After the flower festival, I will go back to Singapore to join my family. There are 2 days of public holidays there and we are planning to do some activities together. These will include a large buffet dinner with cousins, in-laws, and many more somewhere on New Year's Eve as a celebration of getting back together. We are also regularly invited to the house of our Chinese friends on the 2nd day of the New Year. We have to remember to take 2 oranges and some ang pau (red packets) filled with money for the unmarried children and little ones. It is so much easier than Christmas because there is no need to choose who gets what gift!

The other days, while my office is closed, I will catch up with all the things I need to do around the house - the renewal side of the festival - and one evening there will be a reunion dinner with some friends who I started playing squash (a racquet game) with over 20 years ago. Everyone who has played over the years gets back together for one evening and we reminisce about the days when were younger. Some of them are still playing in their early seventies! I feel very honored as I am the only European amongst the group - it's always a Chinese restaurant and I have no idea what I am eating because one of our members is a connoisseur and insists on speaking with the chef and deciding what to have with him rather than use a menu. What I do know is that it is always delicious and I leave full and bursting having eaten and drunk too much!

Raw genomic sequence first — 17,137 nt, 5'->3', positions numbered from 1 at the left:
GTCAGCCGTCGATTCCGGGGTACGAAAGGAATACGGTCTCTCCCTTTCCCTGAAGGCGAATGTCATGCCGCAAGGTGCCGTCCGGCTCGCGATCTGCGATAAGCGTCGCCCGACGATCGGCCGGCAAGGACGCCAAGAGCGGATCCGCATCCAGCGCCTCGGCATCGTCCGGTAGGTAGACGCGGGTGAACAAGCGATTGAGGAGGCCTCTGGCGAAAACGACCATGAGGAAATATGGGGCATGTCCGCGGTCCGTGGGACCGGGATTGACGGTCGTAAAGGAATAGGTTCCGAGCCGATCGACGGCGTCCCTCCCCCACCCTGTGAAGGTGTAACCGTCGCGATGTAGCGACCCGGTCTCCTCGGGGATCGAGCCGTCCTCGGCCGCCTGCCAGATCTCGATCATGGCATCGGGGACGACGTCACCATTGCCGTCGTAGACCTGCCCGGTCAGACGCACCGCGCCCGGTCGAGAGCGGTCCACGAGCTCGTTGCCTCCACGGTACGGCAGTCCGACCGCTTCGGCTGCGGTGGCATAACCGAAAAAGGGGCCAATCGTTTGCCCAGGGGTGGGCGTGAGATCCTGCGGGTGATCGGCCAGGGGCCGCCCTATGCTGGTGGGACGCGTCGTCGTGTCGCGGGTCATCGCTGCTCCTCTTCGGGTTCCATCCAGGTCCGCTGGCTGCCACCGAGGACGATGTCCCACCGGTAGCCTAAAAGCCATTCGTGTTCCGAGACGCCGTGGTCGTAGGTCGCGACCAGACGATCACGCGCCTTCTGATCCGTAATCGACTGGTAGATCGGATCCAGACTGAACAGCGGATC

My colleagues are very much of the opinion that it is very quiet in Viet Nam during Tet.  One of the first things they told me when I arrived in Viet Nam was, "Don't get stuck here for Tet, everything is closed!" I am sorry to say I have not questioned it and generally book my flights a few months in advance to make sure I can get a reservation. Maybe I should try spending the festival here one year.

Also, a week off is certainly a good opportunity to travel and it is less convenient for people to come here if their home country does not have such a long holiday. Then again, for those people that remain here, there is a lot less traffic to contend with.

Richard Day from England

(Source: Tuoi Tre News)